On competing with IBM—a subject Ellison has analyzed in various ways in recent months, including by describing how he wants to emulate the IBM of 50 years ago—Ellison's most intriguing comments came as he talked about Oracle is now planning to push its highly successful Exadata system beyond data warehousing and into the broad field of high-end transaction processing. (That belief, by the way, is one that's not shared by IBM, and we'll get to that in a moment.)
"Exadata is the best example of this clustered architecture where we have collections of machines, storage, and networks all built together with the software tuned for the hardware. What we've been able to do with Exadata—and there will be other machines like or clusters like Exadata coming out for middleware applications, pretty much for all the software that we sell," Ellison said.
"Exadata Version 2 handles not only data warehouses but also handles transaction processing--we added a lot of flash memory into it—and we're gonna have new Exadata models—I don't want to preannounce anything, but we're gonna get better and better at very large-scale transaction processing. Our intent is that the Exadata line will challenge the biggest IBM P Series machines and beat them badly in performance, reliability, and cost. And we think we can do that: in transaction processing, we're twice as fast, and in data warehousing, we're 10 times as fast. Those are our goals: to be twice as fast as IBM's biggest, best box and again, at a dramatically lower price."
As you might expect, IBM said that Ellison's argument sucks eggs, via this comment from a company spokesman who said that if Oracle intends to thrust Exadata into various markets, then by definition it is anything but an optimized system:
"There is a fundamental philosophical difference between Oracle and IBM," the IBM spokesman said. "Oracle is trying to convince the market that one system can efficiently handle both transactional and analytical workloads. IBM believes that systems should be optimized for particular workloads.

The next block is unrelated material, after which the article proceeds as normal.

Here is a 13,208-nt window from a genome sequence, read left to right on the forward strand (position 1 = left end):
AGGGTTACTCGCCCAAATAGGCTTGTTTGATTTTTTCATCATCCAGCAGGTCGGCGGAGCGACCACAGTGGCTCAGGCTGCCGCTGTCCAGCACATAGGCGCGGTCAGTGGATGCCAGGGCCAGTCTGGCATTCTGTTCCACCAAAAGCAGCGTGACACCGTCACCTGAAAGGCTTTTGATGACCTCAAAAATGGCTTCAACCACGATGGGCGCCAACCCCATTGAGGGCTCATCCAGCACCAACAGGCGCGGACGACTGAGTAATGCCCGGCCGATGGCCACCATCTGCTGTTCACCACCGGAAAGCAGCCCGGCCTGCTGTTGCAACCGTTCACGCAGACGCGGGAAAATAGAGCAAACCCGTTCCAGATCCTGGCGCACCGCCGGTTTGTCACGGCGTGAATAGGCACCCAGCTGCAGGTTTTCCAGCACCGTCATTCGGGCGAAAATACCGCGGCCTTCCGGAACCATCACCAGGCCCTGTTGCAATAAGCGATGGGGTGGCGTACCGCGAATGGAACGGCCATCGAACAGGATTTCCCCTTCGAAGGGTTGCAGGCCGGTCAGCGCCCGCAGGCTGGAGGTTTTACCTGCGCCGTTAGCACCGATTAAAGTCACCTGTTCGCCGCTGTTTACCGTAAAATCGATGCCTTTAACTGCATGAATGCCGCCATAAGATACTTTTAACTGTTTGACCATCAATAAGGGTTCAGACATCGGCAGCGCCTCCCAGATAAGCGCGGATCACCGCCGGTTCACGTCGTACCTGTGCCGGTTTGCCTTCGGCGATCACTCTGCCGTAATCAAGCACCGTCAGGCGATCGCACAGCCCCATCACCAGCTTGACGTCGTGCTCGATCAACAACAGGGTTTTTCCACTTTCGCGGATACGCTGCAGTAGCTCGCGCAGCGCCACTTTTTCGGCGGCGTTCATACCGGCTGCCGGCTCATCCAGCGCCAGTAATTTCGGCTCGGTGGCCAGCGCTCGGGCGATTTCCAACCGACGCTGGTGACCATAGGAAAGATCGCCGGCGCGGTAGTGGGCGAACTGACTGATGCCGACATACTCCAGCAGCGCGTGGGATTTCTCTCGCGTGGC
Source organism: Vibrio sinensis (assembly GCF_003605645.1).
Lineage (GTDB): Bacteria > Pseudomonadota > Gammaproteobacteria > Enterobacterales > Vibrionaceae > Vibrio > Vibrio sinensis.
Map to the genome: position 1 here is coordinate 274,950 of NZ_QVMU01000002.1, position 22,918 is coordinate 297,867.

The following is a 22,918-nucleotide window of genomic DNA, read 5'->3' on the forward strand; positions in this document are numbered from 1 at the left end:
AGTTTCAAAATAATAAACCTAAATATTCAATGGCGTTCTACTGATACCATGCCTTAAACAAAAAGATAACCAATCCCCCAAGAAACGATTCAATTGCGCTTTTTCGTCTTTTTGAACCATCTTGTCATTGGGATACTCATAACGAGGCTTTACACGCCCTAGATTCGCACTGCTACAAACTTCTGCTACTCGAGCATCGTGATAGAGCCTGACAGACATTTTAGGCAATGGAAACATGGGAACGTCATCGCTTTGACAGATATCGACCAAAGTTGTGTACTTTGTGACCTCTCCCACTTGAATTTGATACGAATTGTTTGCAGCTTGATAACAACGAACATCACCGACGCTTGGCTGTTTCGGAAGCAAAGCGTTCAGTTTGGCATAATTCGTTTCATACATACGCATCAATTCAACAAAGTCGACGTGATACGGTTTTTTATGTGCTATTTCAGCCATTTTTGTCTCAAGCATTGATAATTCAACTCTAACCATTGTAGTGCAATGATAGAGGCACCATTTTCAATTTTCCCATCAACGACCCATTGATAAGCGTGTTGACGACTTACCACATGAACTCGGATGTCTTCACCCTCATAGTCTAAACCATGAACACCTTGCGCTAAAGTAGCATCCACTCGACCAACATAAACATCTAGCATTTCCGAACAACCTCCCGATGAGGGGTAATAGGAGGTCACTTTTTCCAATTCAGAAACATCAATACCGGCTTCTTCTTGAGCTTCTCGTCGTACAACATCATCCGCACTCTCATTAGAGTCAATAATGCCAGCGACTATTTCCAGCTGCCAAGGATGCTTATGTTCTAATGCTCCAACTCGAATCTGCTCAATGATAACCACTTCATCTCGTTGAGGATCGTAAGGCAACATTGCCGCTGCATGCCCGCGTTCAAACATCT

"For transactional use cases, Oracle sells Exadata. For analytical use cases, Oracle sells Exadata.
"On the other hand, IBM recommends systems that are optimized for particular workloads. For transactional use cases, IBM recommends DB2 pureScale, which is a tightly integrated, pre-configured, and pre-optimized hardware, software, and storage stack," IBM said.
"For analytical use cases, IBM recommends the IBM Smart Analytics System, which is a tightly integrated, pre-configured, and pre-optimized hardware, software, and storage stack that includes ETL, data warehouse, Cognos reporting, SPSS analytics, and much more."
Industry analyst Joe Clabby of Clabby Analytics added that while it's one thing for Ellison to claim that he intends to beat IBM's P series, it'll be quite another thing to actually do it.
"Sparc is so far behind P series that Oracle-Sun would have to make incredible investments over time to try to catch up—I'm not talking about a couple of hundred million dollars here, I'm talking many multiples of that," Clabby said.
"So as for using Sparc in these big transactional systems, here's the question: yes, you could do it, but do you want to do it? Nobody that I talk to is buying UltraSparc anymore—they're bailing out on it like crazy."
In spite of Clabby's staunch skepticism, he did admit to a glimmer of believe that Ellison can in fact compete effectively against IBM.
"I can't believe Ellison spent that kinda money ($7.4 billion) for that kinda hardware. But if anybody can do it—if anybody can make this work—it would be Ellison. He's very impressive."
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